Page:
The Federal Circuit opinion of Sport Dimension v. Coleman confirms that as long as the design is not primarily functional, "the design claim is not invalid, even if certain elements have functional purposes." Ethicon Endo-Surgery, 796 F.3d at 1333 (citing Richardson v. Stanley Works, Inc., 597 F.3d 1288, 1293-94 (Fed. Cir. 2010)).
Coleman owns United States Design Patent No. D623,714 (Des. '714 patent). It claims "[t]he ornamental design for a personal flotation device," as shown in Figs. 1 and 2 below. The Des. '714 patent generally discloses a personal flotation device with two arm bands connected to a torso piece. The torso piece is flat on its back and tapers toward a connecting strap on its sides.
Sport Dimension sells watersports related equipment, including its Body Glove® line of personal flotation devices. Sport Dimension's Body Glove® Model 325 is the accused device and is shown below.
Sport Dimension filed a declaratory judgment action in the Central District of California requesting judgment that it did not infringe the Des. '714 patent, and that the patent was invalid. The district court adopted Sport Dimension’s proposed claim construction as "the ornamental design for a personal flotation device, as shown and described in Figures 1-8, except the left and right armband, and the side torso tapering, which are functional and not ornamental."
The Federal Circuit discussion commended claim constructions where the court helped the fact finder "distinguish [ ] between those features of the claimed design that are ornamental and those that are purely functional." (citing OddzOn Prods., Inc. v. Just Toys, Inc., 122 F.3d 1396, 1405 (Fed. Cir. 1997)). But also reiterated that, of course, a design patent cannot claim a purely functional design - a design patent is invalid if its overall appearance is "dictated by" its function. So, a design may contain both functional and ornamental elements, even though the scope of a design patent claim "must be limited to the ornamental aspects of the design." Ethicon Endo-Surgery, 796 F.3d at 1333.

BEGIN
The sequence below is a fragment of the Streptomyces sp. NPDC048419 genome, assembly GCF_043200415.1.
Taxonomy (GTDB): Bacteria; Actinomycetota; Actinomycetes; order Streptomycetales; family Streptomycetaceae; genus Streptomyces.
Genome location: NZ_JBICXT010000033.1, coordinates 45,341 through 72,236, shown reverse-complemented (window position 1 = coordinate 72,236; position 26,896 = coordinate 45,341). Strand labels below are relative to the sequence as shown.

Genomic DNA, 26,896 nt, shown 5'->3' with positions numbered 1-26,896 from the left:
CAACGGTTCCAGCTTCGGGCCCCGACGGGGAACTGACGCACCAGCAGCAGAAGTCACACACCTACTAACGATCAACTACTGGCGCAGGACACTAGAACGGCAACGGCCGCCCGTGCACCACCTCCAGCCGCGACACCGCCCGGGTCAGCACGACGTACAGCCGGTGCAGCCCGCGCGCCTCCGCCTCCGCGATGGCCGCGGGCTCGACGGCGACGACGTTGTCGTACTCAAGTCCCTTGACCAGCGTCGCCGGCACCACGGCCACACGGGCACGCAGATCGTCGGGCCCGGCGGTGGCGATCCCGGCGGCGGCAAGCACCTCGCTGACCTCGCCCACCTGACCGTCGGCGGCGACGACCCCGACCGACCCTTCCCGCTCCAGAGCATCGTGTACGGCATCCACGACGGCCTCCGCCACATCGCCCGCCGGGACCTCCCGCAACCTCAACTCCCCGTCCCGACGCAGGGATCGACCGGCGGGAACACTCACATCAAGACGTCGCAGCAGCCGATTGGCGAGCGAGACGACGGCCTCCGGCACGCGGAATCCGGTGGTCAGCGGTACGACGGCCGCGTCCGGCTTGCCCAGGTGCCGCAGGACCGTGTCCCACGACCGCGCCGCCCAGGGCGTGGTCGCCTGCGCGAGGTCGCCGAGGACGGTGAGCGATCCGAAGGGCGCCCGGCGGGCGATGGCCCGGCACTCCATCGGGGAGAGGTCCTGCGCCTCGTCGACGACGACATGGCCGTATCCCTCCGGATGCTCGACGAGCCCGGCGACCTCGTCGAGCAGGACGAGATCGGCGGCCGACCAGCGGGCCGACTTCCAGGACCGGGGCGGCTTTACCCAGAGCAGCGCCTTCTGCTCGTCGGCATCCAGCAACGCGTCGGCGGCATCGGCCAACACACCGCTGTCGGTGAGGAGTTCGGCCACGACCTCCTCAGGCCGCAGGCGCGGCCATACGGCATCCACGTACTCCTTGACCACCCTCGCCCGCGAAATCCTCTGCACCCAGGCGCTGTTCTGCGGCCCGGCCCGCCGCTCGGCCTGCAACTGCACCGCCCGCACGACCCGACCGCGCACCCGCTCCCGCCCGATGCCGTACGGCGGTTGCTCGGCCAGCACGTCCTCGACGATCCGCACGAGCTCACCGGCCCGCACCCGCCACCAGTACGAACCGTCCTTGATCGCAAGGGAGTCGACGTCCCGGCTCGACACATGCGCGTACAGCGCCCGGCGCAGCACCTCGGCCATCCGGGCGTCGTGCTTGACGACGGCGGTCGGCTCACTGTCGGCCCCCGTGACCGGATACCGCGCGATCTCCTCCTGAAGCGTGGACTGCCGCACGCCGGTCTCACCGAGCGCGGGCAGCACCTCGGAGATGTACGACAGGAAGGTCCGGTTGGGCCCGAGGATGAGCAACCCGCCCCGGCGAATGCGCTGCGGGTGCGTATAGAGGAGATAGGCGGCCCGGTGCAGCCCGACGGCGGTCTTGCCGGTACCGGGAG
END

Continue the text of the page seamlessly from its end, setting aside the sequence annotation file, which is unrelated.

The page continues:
The Federal Circuit concluded that in OddzOn, Richardson and Ethicon, the design patent claims were constructed so as to assist a finder of fact in distinguishing between functional and ornamental features, but in no case did the Court entirely eliminate a structural element from the claimed ornamental design, even though that element also served a functional purpose. Hence, the district court’s construction in this case conflicted with the principles of design patent claim construction because it eliminated whole aspects of the claimed design, i.e., the district court improperly excluded the left and right armband and the torso side tapering. By eliminating structural elements from the claim, the district court improperly converted the claim scope of the design patent from one that covers the overall ornamentation to one that covers individual elements. Thus, the district court erred by completely removing the armbands and side torso tapering from its construction, and the judgment on noninfringment from the district court was vacated.